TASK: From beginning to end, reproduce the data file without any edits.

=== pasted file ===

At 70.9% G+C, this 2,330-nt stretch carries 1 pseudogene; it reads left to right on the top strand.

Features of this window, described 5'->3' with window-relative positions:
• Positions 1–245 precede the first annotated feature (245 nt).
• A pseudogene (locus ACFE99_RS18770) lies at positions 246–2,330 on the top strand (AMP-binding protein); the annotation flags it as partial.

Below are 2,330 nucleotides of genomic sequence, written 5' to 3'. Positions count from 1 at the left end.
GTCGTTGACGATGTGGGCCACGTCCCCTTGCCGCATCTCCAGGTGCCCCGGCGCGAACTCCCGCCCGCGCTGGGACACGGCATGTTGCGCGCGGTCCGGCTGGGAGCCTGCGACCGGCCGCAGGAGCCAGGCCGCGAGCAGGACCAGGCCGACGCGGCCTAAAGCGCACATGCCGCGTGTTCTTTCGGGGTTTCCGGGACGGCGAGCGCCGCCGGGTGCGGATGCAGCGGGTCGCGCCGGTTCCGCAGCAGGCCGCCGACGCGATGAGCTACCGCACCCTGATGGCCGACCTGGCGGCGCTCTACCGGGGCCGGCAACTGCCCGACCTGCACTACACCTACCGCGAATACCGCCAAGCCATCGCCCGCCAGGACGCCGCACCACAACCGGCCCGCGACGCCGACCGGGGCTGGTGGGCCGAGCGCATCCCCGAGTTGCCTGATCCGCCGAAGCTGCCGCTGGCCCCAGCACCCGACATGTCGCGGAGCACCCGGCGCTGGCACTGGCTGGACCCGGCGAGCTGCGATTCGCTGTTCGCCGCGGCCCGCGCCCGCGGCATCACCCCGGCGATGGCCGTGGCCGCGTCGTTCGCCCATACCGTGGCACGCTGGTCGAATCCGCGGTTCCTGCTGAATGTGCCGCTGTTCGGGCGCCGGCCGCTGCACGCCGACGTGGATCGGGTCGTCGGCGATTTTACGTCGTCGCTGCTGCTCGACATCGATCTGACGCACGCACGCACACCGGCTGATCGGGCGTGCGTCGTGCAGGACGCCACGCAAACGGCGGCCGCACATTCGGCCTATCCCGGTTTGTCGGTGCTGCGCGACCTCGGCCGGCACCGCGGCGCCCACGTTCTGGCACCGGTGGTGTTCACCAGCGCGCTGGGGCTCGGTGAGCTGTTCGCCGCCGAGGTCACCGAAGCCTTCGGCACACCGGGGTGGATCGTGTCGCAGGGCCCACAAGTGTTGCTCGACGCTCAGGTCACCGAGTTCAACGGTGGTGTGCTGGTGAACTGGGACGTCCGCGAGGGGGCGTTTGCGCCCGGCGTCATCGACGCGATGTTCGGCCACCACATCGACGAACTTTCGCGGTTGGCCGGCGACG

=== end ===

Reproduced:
At 70.9% G+C, this 2,330-nt stretch carries 1 pseudogene; it reads left to right on the top strand.

Features of this window, described 5'->3' with window-relative positions:
• Positions 1–245 precede the first annotated feature (245 nt).
• A pseudogene (locus ACFE99_RS18770) lies at positions 246–2,330 on the top strand (AMP-binding protein); the annotation flags it as partial.

Below are 2,330 nucleotides of genomic sequence, written 5' to 3'. Positions count from 1 at the left end.
GTCGTTGACGATGTGGGCCACGTCCCCTTGCCGCATCTCCAGGTGCCCCGGCGCGAACTCCCGCCCGCGCTGGGACACGGCATGTTGCGCGCGGTCCGGCTGGGAGCCTGCGACCGGCCGCAGGAGCCAGGCCGCGAGCAGGACCAGGCCGACGCGGCCTAAAGCGCACATGCCGCGTGTTCTTTCGGGGTTTCCGGGACGGCGAGCGCCGCCGGGTGCGGATGCAGCGGGTCGCGCCGGTTCCGCAGCAGGCCGCCGACGCGATGAGCTACCGCACCCTGATGGCCGACCTGGCGGCGCTCTACCGGGGCCGGCAACTGCCCGACCTGCACTACACCTACCGCGAATACCGCCAAGCCATCGCCCGCCAGGACGCCGCACCACAACCGGCCCGCGACGCCGACCGGGGCTGGTGGGCCGAGCGCATCCCCGAGTTGCCTGATCCGCCGAAGCTGCCGCTGGCCCCAGCACCCGACATGTCGCGGAGCACCCGGCGCTGGCACTGGCTGGACCCGGCGAGCTGCGATTCGCTGTTCGCCGCGGCCCGCGCCCGCGGCATCACCCCGGCGATGGCCGTGGCCGCGTCGTTCGCCCATACCGTGGCACGCTGGTCGAATCCGCGGTTCCTGCTGAATGTGCCGCTGTTCGGGCGCCGGCCGCTGCACGCCGACGTGGATCGGGTCGTCGGCGATTTTACGTCGTCGCTGCTGCTCGACATCGATCTGACGCACGCACGCACACCGGCTGATCGGGCGTGCGTCGTGCAGGACGCCACGCAAACGGCGGCCGCACATTCGGCCTATCCCGGTTTGTCGGTGCTGCGCGACCTCGGCCGGCACCGCGGCGCCCACGTTCTGGCACCGGTGGTGTTCACCAGCGCGCTGGGGCTCGGTGAGCTGTTCGCCGCCGAGGTCACCGAAGCCTTCGGCACACCGGGGTGGATCGTGTCGCAGGGCCCACAAGTGTTGCTCGACGCTCAGGTCACCGAGTTCAACGGTGGTGTGCTGGTGAACTGGGACGTCCGCGAGGGGGCGTTTGCGCCCGGCGTCATCGACGCGATGTTCGGCCACCACATCGACGAACTTTCGCGGTTGGCCGGCGACG